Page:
The association forecasts a gradual recovery of home sales and housing production beginning in mid-2007 and extending through 2008 and beyond. “However, the projected levels of new housing units remain well below our estimate of the sustainable trend level of production,” which is around 2 million units for year, so that the correction process that began in 2006 will effectively “extend through 2008 and beyond.”

A separate report by the Bernard M. Markstein, director of forecasting for the builders’ group, states that single-family starts are expected to total 1.16 million units this year, down from 1.48 million in 2006. And single-family starts are expected to rise slightly to 1.23 million units in 2008.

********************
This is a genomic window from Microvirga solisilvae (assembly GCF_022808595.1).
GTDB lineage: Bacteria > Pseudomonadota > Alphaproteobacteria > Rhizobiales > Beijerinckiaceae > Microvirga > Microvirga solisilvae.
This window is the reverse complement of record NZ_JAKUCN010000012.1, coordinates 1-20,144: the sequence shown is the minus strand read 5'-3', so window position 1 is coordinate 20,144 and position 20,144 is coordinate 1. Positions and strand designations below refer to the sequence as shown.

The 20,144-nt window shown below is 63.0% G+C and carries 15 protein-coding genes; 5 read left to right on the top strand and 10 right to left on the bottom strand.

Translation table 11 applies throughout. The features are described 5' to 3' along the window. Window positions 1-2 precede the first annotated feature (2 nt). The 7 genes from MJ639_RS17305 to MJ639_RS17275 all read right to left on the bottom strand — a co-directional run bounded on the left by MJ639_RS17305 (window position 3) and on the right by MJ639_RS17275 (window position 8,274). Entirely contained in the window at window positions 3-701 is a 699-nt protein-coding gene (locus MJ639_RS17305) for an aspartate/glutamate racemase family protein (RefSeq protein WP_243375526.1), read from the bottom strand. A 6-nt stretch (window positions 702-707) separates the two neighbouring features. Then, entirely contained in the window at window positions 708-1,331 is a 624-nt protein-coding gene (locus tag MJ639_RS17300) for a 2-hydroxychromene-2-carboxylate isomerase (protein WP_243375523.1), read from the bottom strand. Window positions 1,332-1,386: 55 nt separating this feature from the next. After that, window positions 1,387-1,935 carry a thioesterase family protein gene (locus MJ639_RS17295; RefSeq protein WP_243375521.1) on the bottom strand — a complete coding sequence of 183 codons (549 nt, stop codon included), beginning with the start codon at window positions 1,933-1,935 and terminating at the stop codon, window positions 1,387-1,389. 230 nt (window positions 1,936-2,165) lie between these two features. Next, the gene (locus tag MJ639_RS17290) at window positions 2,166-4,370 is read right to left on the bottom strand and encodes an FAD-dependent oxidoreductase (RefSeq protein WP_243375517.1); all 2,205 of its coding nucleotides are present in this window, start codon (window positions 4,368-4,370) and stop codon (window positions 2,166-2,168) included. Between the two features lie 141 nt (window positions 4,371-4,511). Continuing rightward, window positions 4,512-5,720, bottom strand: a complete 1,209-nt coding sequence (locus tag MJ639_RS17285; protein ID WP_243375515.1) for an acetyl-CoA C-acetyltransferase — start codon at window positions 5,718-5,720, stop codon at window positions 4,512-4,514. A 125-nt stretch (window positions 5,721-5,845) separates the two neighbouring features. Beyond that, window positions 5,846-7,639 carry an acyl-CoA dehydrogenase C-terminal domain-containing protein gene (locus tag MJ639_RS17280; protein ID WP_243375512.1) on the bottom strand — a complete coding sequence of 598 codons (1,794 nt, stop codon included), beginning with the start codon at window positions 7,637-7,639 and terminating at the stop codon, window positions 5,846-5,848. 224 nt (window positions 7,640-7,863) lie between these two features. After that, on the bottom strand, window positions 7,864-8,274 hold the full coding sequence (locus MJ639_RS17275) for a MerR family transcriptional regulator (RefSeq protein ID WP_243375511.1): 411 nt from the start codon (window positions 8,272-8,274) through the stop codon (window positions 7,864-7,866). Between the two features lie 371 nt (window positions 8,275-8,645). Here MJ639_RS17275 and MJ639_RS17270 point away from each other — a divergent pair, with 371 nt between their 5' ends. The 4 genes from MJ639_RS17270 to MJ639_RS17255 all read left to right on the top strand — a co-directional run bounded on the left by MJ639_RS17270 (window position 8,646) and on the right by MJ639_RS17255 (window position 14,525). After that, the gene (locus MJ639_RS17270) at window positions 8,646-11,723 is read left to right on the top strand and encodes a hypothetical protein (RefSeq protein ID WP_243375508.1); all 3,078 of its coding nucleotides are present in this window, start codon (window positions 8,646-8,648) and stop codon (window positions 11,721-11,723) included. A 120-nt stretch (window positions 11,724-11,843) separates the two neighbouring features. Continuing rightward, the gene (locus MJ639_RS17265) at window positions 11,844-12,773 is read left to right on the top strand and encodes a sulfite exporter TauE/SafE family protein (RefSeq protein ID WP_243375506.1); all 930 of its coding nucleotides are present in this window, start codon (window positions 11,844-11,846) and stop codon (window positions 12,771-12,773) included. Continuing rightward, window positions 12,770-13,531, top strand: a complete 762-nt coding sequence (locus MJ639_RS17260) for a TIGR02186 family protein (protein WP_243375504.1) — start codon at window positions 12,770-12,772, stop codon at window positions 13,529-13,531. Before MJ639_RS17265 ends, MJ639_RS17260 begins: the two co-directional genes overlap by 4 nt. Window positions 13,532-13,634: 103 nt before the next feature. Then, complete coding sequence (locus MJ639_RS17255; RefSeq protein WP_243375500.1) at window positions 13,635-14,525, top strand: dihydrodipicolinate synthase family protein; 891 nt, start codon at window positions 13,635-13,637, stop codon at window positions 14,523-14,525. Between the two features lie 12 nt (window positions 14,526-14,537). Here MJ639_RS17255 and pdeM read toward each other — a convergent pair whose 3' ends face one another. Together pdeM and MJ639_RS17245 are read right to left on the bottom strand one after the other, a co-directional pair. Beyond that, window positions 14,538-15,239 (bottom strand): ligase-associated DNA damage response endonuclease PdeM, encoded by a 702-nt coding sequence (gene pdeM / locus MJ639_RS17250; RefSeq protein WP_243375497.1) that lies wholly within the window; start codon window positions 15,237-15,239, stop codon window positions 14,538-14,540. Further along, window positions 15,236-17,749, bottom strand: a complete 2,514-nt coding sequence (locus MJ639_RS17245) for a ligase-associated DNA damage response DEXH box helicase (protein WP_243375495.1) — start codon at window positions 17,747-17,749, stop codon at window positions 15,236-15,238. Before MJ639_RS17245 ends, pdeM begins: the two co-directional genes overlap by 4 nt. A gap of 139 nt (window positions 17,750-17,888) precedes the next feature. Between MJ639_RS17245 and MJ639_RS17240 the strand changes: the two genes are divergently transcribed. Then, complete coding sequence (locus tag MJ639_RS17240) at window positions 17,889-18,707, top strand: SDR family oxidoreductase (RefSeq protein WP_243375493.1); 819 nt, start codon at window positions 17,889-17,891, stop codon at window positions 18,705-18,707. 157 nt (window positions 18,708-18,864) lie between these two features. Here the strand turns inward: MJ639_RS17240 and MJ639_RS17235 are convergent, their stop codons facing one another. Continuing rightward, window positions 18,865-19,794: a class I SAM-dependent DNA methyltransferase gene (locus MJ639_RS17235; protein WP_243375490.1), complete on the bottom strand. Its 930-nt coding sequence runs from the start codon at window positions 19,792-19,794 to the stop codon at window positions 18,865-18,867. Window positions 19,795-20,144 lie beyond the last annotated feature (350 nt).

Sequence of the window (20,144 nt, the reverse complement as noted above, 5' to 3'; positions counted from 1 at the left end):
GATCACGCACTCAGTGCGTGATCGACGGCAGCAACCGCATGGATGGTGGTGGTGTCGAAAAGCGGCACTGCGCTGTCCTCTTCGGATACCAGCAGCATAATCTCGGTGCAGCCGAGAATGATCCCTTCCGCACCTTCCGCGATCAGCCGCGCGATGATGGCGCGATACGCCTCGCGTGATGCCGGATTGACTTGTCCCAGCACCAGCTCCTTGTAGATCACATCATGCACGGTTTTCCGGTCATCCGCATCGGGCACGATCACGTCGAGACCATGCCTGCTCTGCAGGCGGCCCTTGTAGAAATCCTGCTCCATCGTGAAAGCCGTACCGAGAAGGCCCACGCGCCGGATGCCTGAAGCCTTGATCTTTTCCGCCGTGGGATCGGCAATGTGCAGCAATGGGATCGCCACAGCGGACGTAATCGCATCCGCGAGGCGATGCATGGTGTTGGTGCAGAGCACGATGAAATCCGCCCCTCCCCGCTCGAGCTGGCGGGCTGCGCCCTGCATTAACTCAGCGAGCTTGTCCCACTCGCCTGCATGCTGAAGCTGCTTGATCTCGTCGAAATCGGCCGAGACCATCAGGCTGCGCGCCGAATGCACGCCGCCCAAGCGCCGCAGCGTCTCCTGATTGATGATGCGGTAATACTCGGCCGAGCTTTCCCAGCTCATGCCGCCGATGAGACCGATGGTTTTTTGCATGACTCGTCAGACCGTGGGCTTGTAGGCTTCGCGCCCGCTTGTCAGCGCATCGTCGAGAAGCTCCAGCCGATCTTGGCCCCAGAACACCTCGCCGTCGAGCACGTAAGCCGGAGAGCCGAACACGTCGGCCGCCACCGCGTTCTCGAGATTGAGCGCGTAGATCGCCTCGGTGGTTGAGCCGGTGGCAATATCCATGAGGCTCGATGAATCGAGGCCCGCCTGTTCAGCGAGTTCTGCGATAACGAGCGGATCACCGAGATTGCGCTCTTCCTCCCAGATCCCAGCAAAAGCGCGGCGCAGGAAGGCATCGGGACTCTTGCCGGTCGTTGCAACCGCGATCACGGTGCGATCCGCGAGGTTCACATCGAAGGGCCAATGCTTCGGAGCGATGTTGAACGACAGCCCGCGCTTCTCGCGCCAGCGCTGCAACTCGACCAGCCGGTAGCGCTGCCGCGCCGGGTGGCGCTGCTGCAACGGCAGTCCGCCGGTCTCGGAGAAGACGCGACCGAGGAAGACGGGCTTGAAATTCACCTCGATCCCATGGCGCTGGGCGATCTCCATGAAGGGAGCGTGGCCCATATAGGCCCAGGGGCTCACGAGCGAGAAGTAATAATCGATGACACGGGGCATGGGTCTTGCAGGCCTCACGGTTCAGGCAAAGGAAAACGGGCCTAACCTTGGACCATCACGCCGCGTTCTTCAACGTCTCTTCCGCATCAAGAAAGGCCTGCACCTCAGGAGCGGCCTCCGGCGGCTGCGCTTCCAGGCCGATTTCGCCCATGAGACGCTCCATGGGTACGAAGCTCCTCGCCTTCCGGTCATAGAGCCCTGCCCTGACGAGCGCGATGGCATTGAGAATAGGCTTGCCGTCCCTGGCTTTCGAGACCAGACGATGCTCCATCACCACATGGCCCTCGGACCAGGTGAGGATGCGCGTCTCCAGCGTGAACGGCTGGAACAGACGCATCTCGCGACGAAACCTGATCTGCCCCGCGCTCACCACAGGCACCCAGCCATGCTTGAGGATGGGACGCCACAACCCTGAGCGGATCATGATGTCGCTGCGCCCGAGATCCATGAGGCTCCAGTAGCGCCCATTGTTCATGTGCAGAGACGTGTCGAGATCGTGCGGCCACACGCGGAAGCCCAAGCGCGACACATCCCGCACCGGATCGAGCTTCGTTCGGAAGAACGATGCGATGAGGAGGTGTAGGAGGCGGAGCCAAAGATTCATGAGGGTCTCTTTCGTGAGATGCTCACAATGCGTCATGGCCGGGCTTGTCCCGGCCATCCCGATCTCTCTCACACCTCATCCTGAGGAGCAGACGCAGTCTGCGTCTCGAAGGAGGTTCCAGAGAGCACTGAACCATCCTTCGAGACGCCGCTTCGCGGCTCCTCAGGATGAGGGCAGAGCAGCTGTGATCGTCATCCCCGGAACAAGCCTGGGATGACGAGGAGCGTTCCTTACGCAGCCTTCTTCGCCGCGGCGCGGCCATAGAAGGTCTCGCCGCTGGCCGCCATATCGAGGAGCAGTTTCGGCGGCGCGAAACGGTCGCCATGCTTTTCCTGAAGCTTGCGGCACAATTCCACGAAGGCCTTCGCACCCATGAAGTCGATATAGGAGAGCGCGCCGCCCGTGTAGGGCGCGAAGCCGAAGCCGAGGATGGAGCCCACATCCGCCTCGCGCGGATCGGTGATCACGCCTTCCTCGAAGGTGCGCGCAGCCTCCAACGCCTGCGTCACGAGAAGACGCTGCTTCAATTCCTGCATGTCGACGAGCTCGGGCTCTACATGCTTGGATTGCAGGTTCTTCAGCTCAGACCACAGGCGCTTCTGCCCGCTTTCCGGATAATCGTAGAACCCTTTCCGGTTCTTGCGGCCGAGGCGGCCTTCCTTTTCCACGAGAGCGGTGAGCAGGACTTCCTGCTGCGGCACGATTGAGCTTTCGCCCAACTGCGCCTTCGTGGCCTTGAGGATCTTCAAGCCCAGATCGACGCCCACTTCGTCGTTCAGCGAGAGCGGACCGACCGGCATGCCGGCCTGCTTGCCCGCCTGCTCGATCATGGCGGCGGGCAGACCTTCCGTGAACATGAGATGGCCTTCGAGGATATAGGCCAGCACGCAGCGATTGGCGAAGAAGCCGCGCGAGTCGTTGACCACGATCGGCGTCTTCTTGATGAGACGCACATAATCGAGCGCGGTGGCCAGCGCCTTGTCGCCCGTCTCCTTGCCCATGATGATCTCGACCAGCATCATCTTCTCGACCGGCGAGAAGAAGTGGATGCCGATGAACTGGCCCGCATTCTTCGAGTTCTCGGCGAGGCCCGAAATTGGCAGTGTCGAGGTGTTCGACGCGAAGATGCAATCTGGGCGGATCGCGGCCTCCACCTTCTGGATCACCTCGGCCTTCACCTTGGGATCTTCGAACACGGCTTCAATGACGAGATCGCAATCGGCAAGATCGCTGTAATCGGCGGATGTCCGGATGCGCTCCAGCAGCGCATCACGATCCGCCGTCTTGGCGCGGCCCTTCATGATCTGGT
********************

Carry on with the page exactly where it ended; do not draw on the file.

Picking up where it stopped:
Nariman Behravesh, chief economist for Global Insight Inc., said in his housing outlook that he expects “a soft landing despite the housing recession” for the U.S. economy. The housing-market decline should extend into 2008, according to the report, and core inflation is expected to “hover around 2 percent, leaving little room for interest-rate cuts.”

Overall economic growth “will stay below trend through 2007,” Behravesh concluded in his report.

The “mortgage meltdown” will drop housing demand while increasing supply, and global investors “are in deep” in holdings of U.S. mortgage-backed debt, as is the U.S. banking system, according to another report by Mark M. Zandi, chief economist for Moody’s